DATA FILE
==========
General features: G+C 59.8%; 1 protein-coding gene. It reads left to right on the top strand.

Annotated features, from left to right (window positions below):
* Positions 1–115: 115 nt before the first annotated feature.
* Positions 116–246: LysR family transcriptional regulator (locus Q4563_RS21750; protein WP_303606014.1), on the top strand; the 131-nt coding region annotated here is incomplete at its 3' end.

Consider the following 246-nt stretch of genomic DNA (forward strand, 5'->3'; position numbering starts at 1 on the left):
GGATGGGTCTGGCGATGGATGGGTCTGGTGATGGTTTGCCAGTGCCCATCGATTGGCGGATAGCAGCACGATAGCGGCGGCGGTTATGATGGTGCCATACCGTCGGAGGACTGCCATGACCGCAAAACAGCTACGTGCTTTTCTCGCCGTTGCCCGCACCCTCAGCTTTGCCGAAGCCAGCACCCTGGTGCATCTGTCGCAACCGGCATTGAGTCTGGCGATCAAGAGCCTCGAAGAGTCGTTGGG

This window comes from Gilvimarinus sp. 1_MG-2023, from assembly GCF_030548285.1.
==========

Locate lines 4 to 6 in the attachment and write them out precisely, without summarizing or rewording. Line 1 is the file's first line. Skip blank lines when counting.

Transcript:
* Positions 116–246: LysR family transcriptional regulator (locus Q4563_RS21750; protein WP_303606014.1), on the top strand; the 131-nt coding region annotated here is incomplete at its 3' end.

Consider the following 246-nt stretch of genomic DNA (forward strand, 5'->3'; position numbering starts at 1 on the left):
GGATGGGTCTGGCGATGGATGGGTCTGGTGATGGTTTGCCAGTGCCCATCGATTGGCGGATAGCAGCACGATAGCGGCGGCGGTTATGATGGTGCCATACCGTCGGAGGACTGCCATGACCGCAAAACAGCTACGTGCTTTTCTCGCCGTTGCCCGCACCCTCAGCTTTGCCGAAGCCAGCACCCTGGTGCATCTGTCGCAACCGGCATTGAGTCTGGCGATCAAGAGCCTCGAAGAGTCGTTGGG